Tuesday, April 19, 2005


I'm setting up this blog to follow the progress of my feature-length documentary Battle for the Klamath, about the ongoing fight between small farmers and the Bush Administration on one side and Indian tribes, commercial fishermen and environmentalists on the other, over endangered salmon and water rights in southern Oregon and Northern California.

Chinook Salmon

The 59 minute documentary is currently in "fine cut" form and is being submitted to film festivals. A recent grant from the Pacific Pioneer Fund will help with a sound mix and color correction. Additional funds are sought for marketing and distribution.

For more information, email info@veriscope.com

Here's the synopsis of the film:

The Klamath River, snaking through southern Oregon and northern California through some of the most pristine wilderness remaining in the west, is the focus of an intense battle over fish, water and conflicting ways of life, between upstream farmers and the Bush Administration on one side, and downstream Indian tribes, commercial fishermen and environmentalists on the other.

In 2001, a bitter conflict erupted over the use of the limited supply of water that flows down the Klamath River, a major spawning basin for endangered Coho salmon. The farmers supply of water was ordered cut and the water went downriver to help the salmon and the Indian tribes.

Then, in 2002, after Karl Rove and the Bush Administration intervened, the upstream farmers received the available water for their crops and the downstream communities suffered the worst fish die-off in U.S. history, when over 30,000 salmon died in the lower portion of the Klamath River as they attempted to swim upriver to spawn. Many experts believe the cause of the massive fish kill was the lack of water flow that is controlled by the United States Bureau of Reclamation at the headwaters of the river in Oregon. Too little water released upriver causes low level and warmer water conditions that prove hazardous to spawning salmon.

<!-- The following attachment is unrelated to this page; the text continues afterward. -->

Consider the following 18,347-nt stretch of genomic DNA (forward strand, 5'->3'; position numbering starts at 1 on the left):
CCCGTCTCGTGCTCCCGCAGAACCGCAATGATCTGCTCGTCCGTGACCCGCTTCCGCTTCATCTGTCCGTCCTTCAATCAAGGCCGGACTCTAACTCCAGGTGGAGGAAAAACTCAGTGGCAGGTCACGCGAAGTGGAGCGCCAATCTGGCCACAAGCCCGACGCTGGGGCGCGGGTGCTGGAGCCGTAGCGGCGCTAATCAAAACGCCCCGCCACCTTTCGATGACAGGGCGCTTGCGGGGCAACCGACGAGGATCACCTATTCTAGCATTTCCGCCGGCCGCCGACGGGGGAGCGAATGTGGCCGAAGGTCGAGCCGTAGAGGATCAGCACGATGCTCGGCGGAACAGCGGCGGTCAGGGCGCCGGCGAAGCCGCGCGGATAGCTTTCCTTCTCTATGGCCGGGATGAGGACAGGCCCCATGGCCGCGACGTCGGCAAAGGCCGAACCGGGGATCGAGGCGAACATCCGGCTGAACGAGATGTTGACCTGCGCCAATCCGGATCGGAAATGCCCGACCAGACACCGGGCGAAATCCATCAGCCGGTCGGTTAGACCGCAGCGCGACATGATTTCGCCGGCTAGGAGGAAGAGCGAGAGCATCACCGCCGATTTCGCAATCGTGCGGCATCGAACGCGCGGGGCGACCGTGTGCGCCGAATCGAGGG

When salmon are wiped out in such large numbers downstream there is a major impact on the regional Indian tribes, the Yurok, Hupa and Kurok, who depend on the salmon fisheries as a source of food and income. Likewise, commercial fishermen along the coast are devastated and local economies impacted by the steady decline of the salmon.

Yet that water is also promised to the small farmers in the Klamath Valley in Oregon, who depend on it to irrigate their crops. Many of these farmers are descendants of homesteading veterans of World War One who were promised the land and water to farm their crops forever.

Battle for the Klamath examines why a regional fight over water and fish in 2001 and 2002 caused the Bush Administration and its political Svengali, Karl Rove, to intervene in determining how much water flows down an obscure western river, and how that exertion of political influence caused a veteran government fisheries biologist to file a whistleblower complaint against his own agency because he feared the endangered salmon faced extinction. The hour long documentary also listens to tribal fishermen, fisheries biologists and small farmers as they explain how their way of life is threatened by too much demand for too little water – a problem that more and more communities will face in the future.

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